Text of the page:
Teri Mitchell HLED 152 Final Exam Question #3 Here are ten simple things that we can do now to conserve our water and help keep our planet greener; 1. Turn off the water when you aren’t using it. Running water while you brush your teeth or shave is literally letting your water go down the drain 2. Keep cold drinking water in the fridge. Running the tap to let your water get cold is a terrible use of fresh drinking water. 3. Take shorter showers and install a low-flow showerhead. An average 5 minute shower uses between 15 – 25 gallons . A 2 ? inute shower would cut that number in half. If you prefer baths, then fill the bathtub half as full as you normally would. 4. Wash vegetables in a small bowl of water instead of under running water. This goes the same for your car. A bucket and a sponge will save gallons of water compared to a running hose. 5. Only run the washing machine and dishwasher when you have full loads. 6. Replace your current showerhead with a low-flow one to reduce your water consumption by 50 to 70%. Using less hot water also reduces the amount of energy needed to heat up the water. . Buy a low-flow toilet. Just try this, sink a plastic bottle into your toilet tank. Every flush uses between 5 and 7 gallons of water! But if you fill an empty plastic soda or dish detergent bottle with water, remove the label, and sink it in the reservoir of your toilet, you can reduce that to 2-4 gallons of water for each flush. 8. Fix leaking faucets and toilets right away. Even small drips can add up to thousands of gallons of water wasted. 9. Buy powdered laundry and dish detergents.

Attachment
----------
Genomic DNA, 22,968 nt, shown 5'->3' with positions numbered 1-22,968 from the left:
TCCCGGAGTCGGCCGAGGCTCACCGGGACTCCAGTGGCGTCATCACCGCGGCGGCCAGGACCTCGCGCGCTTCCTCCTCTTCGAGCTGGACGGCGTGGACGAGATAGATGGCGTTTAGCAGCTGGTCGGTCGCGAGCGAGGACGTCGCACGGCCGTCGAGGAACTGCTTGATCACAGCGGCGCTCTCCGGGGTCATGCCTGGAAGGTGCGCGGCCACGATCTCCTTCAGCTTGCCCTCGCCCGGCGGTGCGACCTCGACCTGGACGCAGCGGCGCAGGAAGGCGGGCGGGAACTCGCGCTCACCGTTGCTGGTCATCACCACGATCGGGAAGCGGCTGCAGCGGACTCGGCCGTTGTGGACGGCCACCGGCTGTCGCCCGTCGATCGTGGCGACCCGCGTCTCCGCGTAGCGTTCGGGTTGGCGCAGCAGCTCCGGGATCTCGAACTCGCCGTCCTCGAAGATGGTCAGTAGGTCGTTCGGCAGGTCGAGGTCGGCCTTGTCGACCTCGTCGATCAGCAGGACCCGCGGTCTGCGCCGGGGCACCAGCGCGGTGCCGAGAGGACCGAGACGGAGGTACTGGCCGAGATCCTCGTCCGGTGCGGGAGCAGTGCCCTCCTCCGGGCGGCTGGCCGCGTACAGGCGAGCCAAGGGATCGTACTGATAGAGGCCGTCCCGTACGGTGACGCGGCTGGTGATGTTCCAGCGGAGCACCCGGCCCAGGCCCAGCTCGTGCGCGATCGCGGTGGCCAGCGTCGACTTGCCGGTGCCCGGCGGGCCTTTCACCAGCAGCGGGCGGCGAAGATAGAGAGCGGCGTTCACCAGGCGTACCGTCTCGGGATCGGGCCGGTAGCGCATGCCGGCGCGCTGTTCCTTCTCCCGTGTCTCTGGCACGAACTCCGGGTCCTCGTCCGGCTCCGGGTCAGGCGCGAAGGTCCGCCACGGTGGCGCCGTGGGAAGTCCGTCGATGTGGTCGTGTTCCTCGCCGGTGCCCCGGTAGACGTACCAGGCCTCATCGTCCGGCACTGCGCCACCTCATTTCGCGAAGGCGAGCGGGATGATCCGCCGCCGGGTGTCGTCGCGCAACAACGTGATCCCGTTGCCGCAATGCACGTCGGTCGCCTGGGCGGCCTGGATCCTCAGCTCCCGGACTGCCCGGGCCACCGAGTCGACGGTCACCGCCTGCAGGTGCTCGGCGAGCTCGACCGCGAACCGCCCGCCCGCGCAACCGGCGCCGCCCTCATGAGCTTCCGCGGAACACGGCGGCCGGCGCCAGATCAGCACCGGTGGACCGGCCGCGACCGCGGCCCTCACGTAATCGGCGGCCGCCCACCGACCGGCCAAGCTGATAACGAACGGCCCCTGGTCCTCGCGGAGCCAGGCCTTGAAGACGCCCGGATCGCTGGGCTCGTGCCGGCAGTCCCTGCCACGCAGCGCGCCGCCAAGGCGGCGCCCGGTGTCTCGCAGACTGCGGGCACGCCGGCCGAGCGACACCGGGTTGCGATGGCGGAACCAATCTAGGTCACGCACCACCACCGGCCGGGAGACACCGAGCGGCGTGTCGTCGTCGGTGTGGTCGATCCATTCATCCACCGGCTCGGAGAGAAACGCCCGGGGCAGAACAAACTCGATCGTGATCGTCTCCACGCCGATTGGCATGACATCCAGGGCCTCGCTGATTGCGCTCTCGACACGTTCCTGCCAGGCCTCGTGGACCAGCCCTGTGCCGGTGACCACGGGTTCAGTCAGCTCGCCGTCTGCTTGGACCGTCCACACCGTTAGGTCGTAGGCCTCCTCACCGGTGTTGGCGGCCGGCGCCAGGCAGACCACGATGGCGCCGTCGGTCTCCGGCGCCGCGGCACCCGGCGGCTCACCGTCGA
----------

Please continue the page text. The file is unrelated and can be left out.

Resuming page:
The liquid versions simply have water added to them, making them a waste of water, money, and packaging. 10. Collect rainwater. Use this water for your garden and lawn. Or don’t water your lawn at all; grass goes “dormant” in extended dry periods and will return to normal after a few good rains. There are a number of threats to drinking water: improperly disposed of chemicals; animal wastes; pesticides; human wastes; wastes injected deep underground; and naturally-occurring substances can all contaminate drinking water. Likewise, drinking water that s not properly treated or disinfected, or which travels through an improperly maintained distribution system, may also pose a health risk. The Safe Drinking Water Act is the main federal law that ensures the quality of Americans’ drinking water. Under Safe Drinking Water Act, EPA sets standards for drinking water quality and oversees the states, localities, and water suppliers who implement those standards. Safe Drinking Water Act was originally passed by Congress in 1974 to protect public health by regulating the nation’s public drinking water supply.
The EPA, states, and water systems work together to make sure that the standards for drinking water are protected against both naturally-occurring and man-made contaminants that may be found in drinking water. Works Cited Office of Ground Water & Drinking Water. (2010). Retrieved from US Environmental Protection Agency: http://www. epa. gov/ogwdw/sdwa/ Downing, N. , McIntyre, G. , & Ramsey, D. (2009). Green Tip – 10 Things YOU Can Do To Save Water. Retrieved from MyBadPad: http://www. mybadpad. com/